Gish received from Dickason after the contract was made the sum of $25,000 on the purchase money, and gave possession of the property to the vendee on November 1,1904. Gish get title to a part of the land as he expected, but tendered the vendee a deed for the remainder as provided in the contract. The vendee refused to accept the deed because of alleged defects in the title ’ and thereupon the vendee and his assignee brought a suit against Gish to rescind the contract of sale and to recover what it had paid, and also the money it had expended on the property in betterments, the whole claim sought to be recovered on the rescission of the contract being’ about $60,000. Gish answer in which he denied the allegations of the petition and sought the specific execution of the contract. A little later he filed a suit alleging that the vendee was wasting the property and asking that it be put into the hands of a receiver. The cases were pending on the docket of the Muhlenberg circuit court on September 1, 1905, and September 1, 1906, but at the October term 1906, an agreed judgment was entered by which the vendee paid and agreed to pay Gish $122,958, and accepted the deed which Gish had tendered, he having in the meantime obtained deeds of release from various parties perfecting his title to the land. Gish placed no value upon the contract on September 1, 1905 or on September 1, 1906, because the matter was in litigation. The purchaser was a non-resident of the State, and had no property in the State; and the assignee of the purchaser was a foreign corporation. Gish did not give in the contract for assessment as it was in litigation, and he did not know what it was worth. The land was given in for taxation each year and the purchaser paid the taxes on the property:

It is earnestly maintained that as the deed had not been accepted and no notes had been executed, the contract was conditional and was not subject to assessment. But it was clearly personal property. The statute requires that all personal property shall be listed for taxation. It is true that Gish’s title to the land was defective, but this defect he perfected; and while it cost him $5,000 *651to perfect his title, this fact merely goes to the value of the contract. It does not show that it was not personal property subject to assessment. The case is not to be distinguished from the ordinary sale of real estate by title bond.. The contract bound the purchaser to pay the purchase money, and it was incumbent on Gish, if his title was not good, to perfect his title, and tendeb the purchaser a good deed. "We, therefore, conclude that the county court and the circuit court each properly held that the property was subject to assessment.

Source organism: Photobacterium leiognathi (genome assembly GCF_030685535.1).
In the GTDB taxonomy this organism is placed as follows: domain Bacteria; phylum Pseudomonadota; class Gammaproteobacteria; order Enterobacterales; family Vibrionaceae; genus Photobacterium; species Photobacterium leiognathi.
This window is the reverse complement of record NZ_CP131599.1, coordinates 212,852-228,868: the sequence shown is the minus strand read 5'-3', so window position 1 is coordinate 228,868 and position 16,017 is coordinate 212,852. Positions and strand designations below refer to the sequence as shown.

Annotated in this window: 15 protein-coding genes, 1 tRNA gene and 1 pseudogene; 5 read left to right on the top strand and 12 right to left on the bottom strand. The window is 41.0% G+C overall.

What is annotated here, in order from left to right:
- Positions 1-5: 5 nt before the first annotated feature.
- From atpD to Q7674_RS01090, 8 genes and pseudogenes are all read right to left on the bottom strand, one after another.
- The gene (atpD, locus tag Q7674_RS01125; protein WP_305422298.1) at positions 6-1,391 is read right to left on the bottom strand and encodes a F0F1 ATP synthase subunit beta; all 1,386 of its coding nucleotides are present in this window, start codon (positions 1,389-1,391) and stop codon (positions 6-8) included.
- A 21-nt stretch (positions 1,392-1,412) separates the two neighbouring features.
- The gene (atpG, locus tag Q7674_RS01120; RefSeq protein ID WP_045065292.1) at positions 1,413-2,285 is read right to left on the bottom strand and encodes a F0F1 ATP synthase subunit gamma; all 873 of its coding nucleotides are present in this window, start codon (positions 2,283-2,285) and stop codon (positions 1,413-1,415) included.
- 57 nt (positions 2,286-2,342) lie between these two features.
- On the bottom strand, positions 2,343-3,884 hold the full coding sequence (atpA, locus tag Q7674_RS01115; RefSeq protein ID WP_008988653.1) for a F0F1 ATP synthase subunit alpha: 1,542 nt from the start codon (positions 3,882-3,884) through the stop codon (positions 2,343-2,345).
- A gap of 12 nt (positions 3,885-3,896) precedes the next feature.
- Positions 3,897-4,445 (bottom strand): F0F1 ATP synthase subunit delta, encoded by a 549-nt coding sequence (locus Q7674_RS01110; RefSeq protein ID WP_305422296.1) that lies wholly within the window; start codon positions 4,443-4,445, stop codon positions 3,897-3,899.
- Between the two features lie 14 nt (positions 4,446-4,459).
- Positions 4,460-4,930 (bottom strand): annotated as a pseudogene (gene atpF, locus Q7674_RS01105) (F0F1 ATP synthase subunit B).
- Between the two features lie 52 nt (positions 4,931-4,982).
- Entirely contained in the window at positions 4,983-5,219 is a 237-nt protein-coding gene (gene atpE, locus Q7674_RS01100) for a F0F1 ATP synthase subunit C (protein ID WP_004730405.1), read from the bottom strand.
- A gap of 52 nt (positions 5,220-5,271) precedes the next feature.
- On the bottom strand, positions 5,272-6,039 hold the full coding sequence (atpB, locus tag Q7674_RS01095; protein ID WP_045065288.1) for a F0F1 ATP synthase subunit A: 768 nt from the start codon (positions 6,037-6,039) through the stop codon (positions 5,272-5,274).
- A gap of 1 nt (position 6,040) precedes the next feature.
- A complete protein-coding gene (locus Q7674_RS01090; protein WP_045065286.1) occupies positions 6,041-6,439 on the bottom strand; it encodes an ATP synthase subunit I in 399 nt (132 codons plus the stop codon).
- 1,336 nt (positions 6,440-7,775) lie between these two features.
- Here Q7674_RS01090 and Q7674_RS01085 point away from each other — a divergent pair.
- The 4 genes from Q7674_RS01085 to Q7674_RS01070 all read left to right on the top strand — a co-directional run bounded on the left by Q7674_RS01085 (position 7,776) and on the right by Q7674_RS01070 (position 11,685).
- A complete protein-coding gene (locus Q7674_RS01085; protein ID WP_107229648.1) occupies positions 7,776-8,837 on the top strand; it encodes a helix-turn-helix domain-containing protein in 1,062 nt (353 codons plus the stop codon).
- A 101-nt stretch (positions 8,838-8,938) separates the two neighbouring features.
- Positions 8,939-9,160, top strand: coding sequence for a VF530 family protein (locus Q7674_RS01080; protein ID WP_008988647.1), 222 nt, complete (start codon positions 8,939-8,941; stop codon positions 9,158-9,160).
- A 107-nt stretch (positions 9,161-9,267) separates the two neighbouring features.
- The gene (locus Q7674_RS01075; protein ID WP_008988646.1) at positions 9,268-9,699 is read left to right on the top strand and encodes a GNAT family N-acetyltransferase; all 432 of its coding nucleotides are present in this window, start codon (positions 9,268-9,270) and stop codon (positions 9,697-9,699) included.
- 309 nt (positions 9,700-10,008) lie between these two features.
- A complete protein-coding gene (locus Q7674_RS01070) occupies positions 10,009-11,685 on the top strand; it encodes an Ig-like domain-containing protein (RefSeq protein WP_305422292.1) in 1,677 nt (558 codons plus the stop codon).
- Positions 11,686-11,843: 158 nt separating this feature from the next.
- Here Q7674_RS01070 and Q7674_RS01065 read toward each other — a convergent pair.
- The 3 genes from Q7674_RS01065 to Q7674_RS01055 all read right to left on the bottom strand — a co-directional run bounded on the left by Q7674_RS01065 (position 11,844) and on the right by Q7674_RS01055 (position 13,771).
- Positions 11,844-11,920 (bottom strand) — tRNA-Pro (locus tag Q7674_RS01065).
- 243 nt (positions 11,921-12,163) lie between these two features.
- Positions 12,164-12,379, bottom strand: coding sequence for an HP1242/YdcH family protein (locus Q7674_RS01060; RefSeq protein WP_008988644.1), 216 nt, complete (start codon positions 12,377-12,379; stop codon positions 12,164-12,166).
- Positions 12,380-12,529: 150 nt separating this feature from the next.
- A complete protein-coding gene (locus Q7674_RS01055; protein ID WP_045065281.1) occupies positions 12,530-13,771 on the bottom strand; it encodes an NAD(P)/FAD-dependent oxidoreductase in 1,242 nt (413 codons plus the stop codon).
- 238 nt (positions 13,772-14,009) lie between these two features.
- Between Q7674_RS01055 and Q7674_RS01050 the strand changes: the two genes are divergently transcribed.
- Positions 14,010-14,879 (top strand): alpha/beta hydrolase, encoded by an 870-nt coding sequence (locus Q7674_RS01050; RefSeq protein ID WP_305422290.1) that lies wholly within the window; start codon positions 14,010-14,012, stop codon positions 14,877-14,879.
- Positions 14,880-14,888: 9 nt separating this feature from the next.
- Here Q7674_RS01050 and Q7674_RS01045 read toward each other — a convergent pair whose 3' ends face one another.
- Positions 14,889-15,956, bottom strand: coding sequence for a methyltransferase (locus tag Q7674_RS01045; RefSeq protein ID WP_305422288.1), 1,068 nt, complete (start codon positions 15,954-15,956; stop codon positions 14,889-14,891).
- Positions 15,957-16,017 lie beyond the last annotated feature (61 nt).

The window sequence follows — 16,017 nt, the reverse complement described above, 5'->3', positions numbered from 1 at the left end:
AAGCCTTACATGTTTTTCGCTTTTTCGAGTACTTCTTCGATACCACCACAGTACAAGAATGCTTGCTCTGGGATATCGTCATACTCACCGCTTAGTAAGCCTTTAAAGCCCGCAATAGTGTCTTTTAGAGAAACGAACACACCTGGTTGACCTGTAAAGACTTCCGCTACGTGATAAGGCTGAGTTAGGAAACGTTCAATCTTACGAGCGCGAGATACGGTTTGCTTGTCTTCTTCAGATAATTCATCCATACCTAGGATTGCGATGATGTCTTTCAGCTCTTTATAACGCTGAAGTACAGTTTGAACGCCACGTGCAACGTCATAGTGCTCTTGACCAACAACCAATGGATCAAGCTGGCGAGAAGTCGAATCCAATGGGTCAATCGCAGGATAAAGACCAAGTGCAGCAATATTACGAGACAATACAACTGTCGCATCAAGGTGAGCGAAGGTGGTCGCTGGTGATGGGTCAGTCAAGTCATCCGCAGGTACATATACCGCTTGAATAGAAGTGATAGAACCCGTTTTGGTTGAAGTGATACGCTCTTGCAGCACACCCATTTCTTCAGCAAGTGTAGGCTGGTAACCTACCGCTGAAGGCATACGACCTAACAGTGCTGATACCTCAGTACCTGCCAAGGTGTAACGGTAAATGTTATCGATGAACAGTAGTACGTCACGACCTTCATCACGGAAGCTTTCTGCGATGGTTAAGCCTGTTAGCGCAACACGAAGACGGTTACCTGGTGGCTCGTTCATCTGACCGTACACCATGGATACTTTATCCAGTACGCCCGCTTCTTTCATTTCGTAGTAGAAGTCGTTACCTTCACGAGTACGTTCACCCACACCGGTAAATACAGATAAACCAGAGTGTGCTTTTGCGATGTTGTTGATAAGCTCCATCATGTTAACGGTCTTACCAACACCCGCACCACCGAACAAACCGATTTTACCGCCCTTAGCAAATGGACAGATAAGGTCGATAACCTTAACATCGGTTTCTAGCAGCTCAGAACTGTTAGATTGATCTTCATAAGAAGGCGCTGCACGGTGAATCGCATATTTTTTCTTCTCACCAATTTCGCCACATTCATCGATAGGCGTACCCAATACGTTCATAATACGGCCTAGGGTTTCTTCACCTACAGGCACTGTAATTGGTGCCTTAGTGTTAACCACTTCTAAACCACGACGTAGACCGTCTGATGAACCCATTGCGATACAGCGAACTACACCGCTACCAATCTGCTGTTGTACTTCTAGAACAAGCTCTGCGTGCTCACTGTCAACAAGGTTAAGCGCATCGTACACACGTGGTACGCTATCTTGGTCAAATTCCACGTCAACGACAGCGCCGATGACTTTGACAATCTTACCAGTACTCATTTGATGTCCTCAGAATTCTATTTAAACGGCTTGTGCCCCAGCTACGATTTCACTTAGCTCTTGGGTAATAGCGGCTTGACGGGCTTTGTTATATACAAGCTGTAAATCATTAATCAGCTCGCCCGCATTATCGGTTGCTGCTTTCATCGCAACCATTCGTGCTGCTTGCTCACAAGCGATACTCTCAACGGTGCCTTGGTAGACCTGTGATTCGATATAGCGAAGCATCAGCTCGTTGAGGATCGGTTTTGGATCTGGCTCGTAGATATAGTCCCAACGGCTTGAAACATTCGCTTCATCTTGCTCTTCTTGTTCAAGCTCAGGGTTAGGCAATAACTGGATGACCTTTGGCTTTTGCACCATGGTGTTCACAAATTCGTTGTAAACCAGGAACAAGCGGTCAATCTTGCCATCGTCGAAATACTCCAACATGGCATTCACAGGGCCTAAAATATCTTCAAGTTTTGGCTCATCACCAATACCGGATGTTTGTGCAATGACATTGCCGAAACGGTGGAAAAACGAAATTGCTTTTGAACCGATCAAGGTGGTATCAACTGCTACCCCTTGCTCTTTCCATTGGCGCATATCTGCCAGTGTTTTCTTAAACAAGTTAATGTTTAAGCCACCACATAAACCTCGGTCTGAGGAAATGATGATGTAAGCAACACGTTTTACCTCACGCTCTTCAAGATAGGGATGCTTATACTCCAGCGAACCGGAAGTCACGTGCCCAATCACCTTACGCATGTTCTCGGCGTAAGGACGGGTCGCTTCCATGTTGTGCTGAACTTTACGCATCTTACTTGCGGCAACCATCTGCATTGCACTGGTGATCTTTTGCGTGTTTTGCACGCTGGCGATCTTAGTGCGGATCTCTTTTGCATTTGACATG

It is insisted on the cross appeal that the circuit court was without power to change the valuation of the property made by the county court; and for the appellant it is insisted that the circuit court fixed the valuation of the property too high.

Section 4241, ICy. Statutes, provides that from so much of the order of .the county court deciding whether or not the property is liable to assessment, either party may appeal as in other civil cases. This provision was brought over from the old act; and under it as has been several times held, the circuit court on appeal has jurisdiction only to determine whether or not the property is liable to assessment. But in the last revision of the statute by the act of March 15, 1906, what had been section 4241, is also inserted a second time in what is now section 4260, and there the old statute is amended as to appeals so as-to read as follows:

' ‘ ‘ The judgment of the court shall have the same force and effect as the judgment of the court in civil cases. Either party may appeal from a decision of the county court to the circuit court, and then to the Court of Appeals, as in other civil cases.” * * *

The provision of section 4241 and 4260 as they now appear in the act as to appeals are manifestly inconsistent. The rule- applicable where there are inconsistent provisions in a statute is thus stated in 26 Am. & Eng. Encyc. of Law, page 619:

‘'Where there is an irreconcilable conflict between different parts of the same act, the last in order of position must control, or the clause which is directed specially to the matter in preference to others mentioning it incidentally only.”

Manifestly this rule must prevail where an amendment is made to an old statute; for the only purpose the Legislature could have had in making the amendment was to change the law as it then was. The revenue and *652taxation act is long and embraces many subjects: The reasonable explanation of the conflict is that when the Legislature inserted, the provision of the old law in section 4260, and amended it as it now appears, it was overlooked that the same provision of .the old law had already been inserted at another point in the act. The Legislature in making the amendment, evidently had its attention directed especially to appeals in tbis class of cases, and intended to put them upon the same plane as other civil cases, and to give the circuit court jurisdiction to hear the whole matter anew, as in other civil cases appealed from the county court.

It is evident from the facts that Gish realized from the contract about $117,000 clear of all expenses. The fact that the matter was in litigation on September 1, 1905 and 1906, would subtract something from its value, but we give considerable weight to the finding of the circuit court on a question of fact like this and under all the circumstances we are unwilling to disturb his judgment on the question of value.

The judgment is, therefore, affirmed on the original and on the cross appeal.